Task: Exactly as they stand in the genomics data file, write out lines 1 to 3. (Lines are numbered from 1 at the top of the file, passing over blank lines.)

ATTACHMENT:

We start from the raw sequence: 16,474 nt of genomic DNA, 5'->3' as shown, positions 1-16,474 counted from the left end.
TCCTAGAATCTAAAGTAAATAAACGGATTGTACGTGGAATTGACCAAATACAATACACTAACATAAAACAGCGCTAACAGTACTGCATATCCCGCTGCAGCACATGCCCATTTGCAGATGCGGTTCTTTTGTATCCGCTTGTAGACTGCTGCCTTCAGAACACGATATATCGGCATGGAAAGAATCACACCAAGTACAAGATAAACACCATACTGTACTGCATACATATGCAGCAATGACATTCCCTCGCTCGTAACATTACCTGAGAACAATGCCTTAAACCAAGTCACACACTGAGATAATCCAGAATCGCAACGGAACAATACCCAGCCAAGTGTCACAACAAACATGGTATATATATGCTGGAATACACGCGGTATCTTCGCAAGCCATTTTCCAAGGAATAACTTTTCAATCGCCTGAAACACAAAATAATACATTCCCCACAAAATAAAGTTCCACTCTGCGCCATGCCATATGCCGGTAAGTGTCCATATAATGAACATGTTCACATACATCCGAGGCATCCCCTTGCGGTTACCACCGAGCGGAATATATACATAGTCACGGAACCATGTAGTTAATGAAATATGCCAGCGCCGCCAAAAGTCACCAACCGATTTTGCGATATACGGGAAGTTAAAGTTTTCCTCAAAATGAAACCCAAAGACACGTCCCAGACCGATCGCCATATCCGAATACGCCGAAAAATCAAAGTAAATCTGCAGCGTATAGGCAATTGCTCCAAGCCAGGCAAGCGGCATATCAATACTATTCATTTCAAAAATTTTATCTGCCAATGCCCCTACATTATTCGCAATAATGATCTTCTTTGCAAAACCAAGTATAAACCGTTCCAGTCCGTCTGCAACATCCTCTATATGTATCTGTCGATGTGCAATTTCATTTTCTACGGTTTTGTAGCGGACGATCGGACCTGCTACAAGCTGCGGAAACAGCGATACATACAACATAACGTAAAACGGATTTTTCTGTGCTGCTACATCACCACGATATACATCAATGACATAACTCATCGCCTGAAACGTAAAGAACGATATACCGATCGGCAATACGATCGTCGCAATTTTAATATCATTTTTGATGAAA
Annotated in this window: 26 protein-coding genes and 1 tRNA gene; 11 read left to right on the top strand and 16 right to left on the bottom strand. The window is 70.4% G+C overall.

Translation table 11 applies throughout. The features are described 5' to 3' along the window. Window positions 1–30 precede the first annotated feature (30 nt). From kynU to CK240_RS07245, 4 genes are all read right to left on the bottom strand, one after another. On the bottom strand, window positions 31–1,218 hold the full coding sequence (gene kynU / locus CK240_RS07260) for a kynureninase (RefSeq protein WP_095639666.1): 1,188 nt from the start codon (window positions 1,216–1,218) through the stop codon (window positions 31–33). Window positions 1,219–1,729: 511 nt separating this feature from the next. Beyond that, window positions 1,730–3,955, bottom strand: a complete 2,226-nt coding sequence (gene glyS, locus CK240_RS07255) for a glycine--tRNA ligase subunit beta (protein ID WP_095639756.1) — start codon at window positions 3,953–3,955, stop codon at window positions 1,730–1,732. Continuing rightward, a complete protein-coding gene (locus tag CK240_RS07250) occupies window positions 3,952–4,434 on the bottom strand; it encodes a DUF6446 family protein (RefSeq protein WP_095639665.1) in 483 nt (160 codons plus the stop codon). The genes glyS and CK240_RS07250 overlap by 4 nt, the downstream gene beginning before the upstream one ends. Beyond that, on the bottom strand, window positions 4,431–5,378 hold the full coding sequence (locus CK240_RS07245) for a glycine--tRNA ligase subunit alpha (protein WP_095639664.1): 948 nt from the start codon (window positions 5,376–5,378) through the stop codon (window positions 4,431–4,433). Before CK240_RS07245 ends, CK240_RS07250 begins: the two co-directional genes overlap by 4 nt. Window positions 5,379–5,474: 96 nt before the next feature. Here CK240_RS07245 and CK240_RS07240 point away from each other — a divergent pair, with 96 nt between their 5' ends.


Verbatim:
We start from the raw sequence: 16,474 nt of genomic DNA, 5'->3' as shown, positions 1-16,474 counted from the left end.
TCCTAGAATCTAAAGTAAATAAACGGATTGTACGTGGAATTGACCAAATACAATACACTAACATAAAACAGCGCTAACAGTACTGCATATCCCGCTGCAGCACATGCCCATTTGCAGATGCGGTTCTTTTGTATCCGCTTGTAGACTGCTGCCTTCAGAACACGATATATCGGCATGGAAAGAATCACACCAAGTACAAGATAAACACCATACTGTACTGCATACATATGCAGCAATGACATTCCCTCGCTCGTAACATTACCTGAGAACAATGCCTTAAACCAAGTCACACACTGAGATAATCCAGAATCGCAACGGAACAATACCCAGCCAAGTGTCACAACAAACATGGTATATATATGCTGGAATACACGCGGTATCTTCGCAAGCCATTTTCCAAGGAATAACTTTTCAATCGCCTGAAACACAAAATAATACATTCCCCACAAAATAAAGTTCCACTCTGCGCCATGCCATATGCCGGTAAGTGTCCATATAATGAACATGTTCACATACATCCGAGGCATCCCCTTGCGGTTACCACCGAGCGGAATATATACATAGTCACGGAACCATGTAGTTAATGAAATATGCCAGCGCCGCCAAAAGTCACCAACCGATTTTGCGATATACGGGAAGTTAAAGTTTTCCTCAAAATGAAACCCAAAGACACGTCCCAGACCGATCGCCATATCCGAATACGCCGAAAAATCAAAGTAAATCTGCAGCGTATAGGCAATTGCTCCAAGCCAGGCAAGCGGCATATCAATACTATTCATTTCAAAAATTTTATCTGCCAATGCCCCTACATTATTCGCAATAATGATCTTCTTTGCAAAACCAAGTATAAACCGTTCCAGTCCGTCTGCAACATCCTCTATATGTATCTGTCGATGTGCAATTTCATTTTCTACGGTTTTGTAGCGGACGATCGGACCTGCTACAAGCTGCGGAAACAGCGATACATACAACATAACGTAAAACGGATTTTTCTGTGCTGCTACATCACCACGATATACATCAATGACATAACTCATCGCCTGAAACGTAAAGAACGATATACCGATCGGCAATACGATCGTCGCAATTTTAATATCATTTTTGATGAAA
Annotated in this window: 26 protein-coding genes and 1 tRNA gene; 11 read left to right on the top strand and 16 right to left on the bottom strand. The window is 70.4% G+C overall.